A research effort now underway addresses fundamental mathematical issues involved in a methodology of creating flexible machine vision systems that would be able to modify their behaviors and evolve in particular environments so as to recognize anything that human operators have designated as being "interesting" in those environments. It is intended that a person who is not a programmer could train such a machine vision system by drawing lines around objects in a scene (see figure) or otherwise indicating example objects and that thereafter, the system would adapt and evolve the ability to recognize such objects automatically.

Lines Would Be Drawn by a human user around objects required to be recognized by a housecleaning robot. Thereafter, without further human intervention, the robot would learn to recognize these and other objects.
Prior approaches to machine vision include algorithmic knowledge-based programming, neural-network systems that learn from examples, and combinations of both. Many practical systems are based on algorithms or procedures that make opportunistic use of special features characteristic of the particular objects and scenes required to be recognized. Although these prior approaches and systems may afford acceptable performances in specific applications, there is usually little or no ability to generalize to other, similar applications and there is no ability to generalize to different environments. For example, a machine vision system designed to inspect industrial parts is unlikely to be useful for reading car license plates.

What is sought in this research is a machine vision architecture that supports "point-and-learn" training, works for cluttered scenes, enables adaptation to changes in objects and scenes, and enables adaptation to any scene or environment. In broad terms, it has been proposed, as a basis of this research, that this be a multilevel architecture in which:

  • Machine vision systems would evolve appropriate retinal configurations, evolve connectivities to represent spatial relationships, and abstract information to generate their own higherlevel constructs; and
  • Levels would be integrated by new relational mathematics as summarized below.

The key feature of the architecture is the ability of a machine vision system to abstract its own constructs from data in a multilevel algebraic representation. This feature enables the system to learn objects that may change through time and to generalize and adapt to learn radically new objects and scenes without the need to change the underlying computer program. The computational demands imposed by the requirement to learn and adapt in this way are beyond the capabilities of any current machine vision systems.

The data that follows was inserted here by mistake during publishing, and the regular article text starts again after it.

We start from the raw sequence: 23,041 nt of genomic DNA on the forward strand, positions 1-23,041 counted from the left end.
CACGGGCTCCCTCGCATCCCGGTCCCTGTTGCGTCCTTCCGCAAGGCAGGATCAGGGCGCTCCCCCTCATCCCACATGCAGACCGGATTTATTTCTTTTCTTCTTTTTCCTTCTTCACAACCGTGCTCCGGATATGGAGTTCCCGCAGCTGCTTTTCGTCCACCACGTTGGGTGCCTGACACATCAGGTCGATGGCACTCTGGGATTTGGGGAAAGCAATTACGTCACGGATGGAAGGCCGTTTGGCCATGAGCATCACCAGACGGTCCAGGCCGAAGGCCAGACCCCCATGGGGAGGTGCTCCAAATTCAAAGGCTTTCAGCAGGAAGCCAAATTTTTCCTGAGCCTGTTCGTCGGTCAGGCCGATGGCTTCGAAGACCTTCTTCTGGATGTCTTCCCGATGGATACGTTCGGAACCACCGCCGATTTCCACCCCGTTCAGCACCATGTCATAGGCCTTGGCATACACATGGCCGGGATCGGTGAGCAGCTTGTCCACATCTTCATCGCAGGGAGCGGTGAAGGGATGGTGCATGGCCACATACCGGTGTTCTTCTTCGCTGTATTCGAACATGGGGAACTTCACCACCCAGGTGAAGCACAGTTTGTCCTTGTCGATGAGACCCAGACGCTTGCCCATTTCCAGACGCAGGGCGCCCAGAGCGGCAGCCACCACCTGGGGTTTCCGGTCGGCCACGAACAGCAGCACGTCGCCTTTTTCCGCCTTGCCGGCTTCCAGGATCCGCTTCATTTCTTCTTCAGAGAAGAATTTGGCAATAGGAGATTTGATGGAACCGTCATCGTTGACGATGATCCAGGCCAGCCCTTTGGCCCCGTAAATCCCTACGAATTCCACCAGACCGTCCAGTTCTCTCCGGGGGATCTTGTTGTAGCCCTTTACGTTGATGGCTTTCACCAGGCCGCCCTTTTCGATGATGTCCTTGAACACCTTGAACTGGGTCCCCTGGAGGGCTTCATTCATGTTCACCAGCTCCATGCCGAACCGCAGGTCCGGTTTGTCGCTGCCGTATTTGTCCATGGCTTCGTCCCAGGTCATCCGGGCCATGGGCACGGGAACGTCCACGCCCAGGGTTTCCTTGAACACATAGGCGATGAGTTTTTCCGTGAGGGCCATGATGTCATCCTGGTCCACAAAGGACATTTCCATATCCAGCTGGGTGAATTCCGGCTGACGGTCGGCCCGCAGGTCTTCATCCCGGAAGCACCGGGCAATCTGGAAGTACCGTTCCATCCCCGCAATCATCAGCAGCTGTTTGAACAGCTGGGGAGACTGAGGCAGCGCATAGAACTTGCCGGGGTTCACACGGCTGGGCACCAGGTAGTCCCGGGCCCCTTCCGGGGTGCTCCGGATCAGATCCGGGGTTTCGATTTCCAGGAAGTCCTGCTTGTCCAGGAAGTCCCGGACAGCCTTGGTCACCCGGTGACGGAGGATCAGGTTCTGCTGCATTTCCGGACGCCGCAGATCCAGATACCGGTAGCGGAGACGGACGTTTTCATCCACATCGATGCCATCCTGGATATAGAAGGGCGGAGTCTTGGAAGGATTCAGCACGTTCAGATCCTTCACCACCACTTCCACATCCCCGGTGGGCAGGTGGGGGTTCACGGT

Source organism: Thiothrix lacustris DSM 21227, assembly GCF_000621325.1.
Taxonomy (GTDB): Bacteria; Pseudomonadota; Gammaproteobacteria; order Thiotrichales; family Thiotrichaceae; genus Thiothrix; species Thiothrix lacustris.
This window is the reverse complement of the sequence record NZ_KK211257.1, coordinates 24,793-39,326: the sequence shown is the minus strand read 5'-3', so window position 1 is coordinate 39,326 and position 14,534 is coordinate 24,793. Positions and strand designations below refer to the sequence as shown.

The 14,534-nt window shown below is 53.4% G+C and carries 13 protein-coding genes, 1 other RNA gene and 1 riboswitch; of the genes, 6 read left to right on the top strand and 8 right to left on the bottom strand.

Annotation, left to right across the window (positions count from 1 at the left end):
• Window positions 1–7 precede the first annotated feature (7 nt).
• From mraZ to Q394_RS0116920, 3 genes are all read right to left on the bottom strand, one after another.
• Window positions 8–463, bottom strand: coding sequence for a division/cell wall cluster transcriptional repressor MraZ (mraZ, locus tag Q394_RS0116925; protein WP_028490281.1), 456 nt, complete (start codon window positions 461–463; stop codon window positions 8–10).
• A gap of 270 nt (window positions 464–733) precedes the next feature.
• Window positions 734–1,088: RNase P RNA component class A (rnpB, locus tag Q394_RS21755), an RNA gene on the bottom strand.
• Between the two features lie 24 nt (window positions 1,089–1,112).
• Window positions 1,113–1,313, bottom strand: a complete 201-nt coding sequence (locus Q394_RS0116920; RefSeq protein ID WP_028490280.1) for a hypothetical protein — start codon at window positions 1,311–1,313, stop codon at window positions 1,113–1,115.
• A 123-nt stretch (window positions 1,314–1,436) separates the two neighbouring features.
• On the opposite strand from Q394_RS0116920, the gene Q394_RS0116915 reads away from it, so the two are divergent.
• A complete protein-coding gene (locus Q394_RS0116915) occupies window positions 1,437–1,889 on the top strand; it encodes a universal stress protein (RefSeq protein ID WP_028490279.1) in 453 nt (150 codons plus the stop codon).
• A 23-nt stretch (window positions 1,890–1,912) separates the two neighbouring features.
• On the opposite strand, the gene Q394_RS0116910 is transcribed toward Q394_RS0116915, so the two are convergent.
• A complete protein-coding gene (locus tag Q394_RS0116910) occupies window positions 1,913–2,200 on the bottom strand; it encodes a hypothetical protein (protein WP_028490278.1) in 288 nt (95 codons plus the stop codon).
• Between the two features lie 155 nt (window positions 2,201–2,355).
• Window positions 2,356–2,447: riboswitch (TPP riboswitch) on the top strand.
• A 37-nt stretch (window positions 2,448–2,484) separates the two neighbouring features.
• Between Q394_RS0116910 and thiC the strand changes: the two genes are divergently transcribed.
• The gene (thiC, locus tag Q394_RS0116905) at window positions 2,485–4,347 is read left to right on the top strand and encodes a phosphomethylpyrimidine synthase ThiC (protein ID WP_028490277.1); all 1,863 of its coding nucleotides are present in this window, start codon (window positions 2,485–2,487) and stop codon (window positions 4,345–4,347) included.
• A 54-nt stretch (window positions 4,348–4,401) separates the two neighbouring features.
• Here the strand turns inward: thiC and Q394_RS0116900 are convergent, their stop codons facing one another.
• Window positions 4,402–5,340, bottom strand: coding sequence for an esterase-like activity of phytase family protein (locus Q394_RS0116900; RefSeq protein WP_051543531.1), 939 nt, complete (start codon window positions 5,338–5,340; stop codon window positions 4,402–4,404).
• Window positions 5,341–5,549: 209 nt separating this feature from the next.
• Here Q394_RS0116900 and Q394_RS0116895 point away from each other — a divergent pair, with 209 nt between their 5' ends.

In this research, the approach followed in attempting to satisfy the requirement to learn and adapt is based on the mathematics of multilevel hypernetworks, in which network theory is generalized to multilevel, multidimensional space. Hypernetworks naturally give rise to multilevel systems and provide the essential structural architecture for self-adapting machine vision systems. The fundamental architecture proposed is based on hypernetworks that are inherently relational but can integrate objects with geometrical properties. The hypernetwork representation accommodates relational and numerical data, and supports geometrical operations implemented at high levels of abstraction.

Thus far, the research has led to the identification of both neuronal and algorithmic data processing as being appropriate to an automatic machine vision system having the required capabilities, and to the determination that both types of processing can be integrated coherently. A machine vision system based on the proposed architecture would operate initially in bottom-up fashion, processing from pixels to features. Then intermediate and high-level operators would analyze the geometric and topological properties of the emergent features and would play a role in a dynamic bottom- up/top-down process.

This work was done by Masanori Sugisaka of Oita University for the Air Force Research Laboratory. For further information, download the free white paper at www.defensetechbriefs.com under the Information Sciences category. AFRL-0016


This Brief includes a Technical Support Package (TSP).
Automatic Abstraction of Information From Digitized Images

(reference AFRL-0016) is currently available for download from the TSP library.

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This article first appeared in the February, 2007 issue of Defense Tech Briefs Magazine.

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